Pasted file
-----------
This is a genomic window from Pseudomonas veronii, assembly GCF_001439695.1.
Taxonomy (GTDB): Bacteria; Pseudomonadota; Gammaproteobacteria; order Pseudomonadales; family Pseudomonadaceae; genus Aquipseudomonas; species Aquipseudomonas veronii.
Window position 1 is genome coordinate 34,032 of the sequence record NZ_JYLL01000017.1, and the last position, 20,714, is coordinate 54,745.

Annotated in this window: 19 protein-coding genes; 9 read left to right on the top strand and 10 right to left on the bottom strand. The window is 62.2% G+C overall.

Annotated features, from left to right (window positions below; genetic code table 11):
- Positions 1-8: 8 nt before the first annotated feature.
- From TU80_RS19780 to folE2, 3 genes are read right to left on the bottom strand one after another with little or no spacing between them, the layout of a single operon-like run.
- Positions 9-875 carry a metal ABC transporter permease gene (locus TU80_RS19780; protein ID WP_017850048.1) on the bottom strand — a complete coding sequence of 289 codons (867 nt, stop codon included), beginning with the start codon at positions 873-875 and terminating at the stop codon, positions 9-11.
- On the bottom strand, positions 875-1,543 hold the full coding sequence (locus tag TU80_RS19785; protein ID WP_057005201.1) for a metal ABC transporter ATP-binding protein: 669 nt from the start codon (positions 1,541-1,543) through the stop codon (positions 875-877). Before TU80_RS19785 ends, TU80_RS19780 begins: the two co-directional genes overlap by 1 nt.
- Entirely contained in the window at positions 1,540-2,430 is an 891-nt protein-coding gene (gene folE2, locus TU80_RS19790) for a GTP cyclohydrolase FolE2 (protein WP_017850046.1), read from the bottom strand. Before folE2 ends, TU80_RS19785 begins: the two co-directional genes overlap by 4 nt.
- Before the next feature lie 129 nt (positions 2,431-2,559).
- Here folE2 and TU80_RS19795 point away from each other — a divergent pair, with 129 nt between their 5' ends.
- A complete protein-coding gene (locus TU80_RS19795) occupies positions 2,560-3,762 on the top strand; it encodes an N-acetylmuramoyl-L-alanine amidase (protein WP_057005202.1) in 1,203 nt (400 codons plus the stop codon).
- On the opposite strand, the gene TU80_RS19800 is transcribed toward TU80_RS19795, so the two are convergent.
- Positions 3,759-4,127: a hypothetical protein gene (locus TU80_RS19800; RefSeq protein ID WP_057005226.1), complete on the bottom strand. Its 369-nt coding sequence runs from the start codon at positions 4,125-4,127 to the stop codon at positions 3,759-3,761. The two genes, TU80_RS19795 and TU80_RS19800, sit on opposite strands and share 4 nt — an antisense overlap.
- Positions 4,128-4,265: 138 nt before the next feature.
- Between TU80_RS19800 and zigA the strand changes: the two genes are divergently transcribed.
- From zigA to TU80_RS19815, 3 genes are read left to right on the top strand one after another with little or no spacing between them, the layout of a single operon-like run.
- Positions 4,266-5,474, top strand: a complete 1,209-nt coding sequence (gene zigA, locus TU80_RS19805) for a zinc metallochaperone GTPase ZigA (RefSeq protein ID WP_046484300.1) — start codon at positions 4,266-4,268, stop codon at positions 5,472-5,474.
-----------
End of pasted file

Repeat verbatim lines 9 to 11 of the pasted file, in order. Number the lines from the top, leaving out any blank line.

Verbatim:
- On the bottom strand, positions 875-1,543 hold the full coding sequence (locus tag TU80_RS19785; protein ID WP_057005201.1) for a metal ABC transporter ATP-binding protein: 669 nt from the start codon (positions 1,541-1,543) through the stop codon (positions 875-877). Before TU80_RS19785 ends, TU80_RS19780 begins: the two co-directional genes overlap by 1 nt.
- Entirely contained in the window at positions 1,540-2,430 is an 891-nt protein-coding gene (gene folE2, locus TU80_RS19790) for a GTP cyclohydrolase FolE2 (protein WP_017850046.1), read from the bottom strand. Before folE2 ends, TU80_RS19785 begins: the two co-directional genes overlap by 4 nt.
- Before the next feature lie 129 nt (positions 2,431-2,559).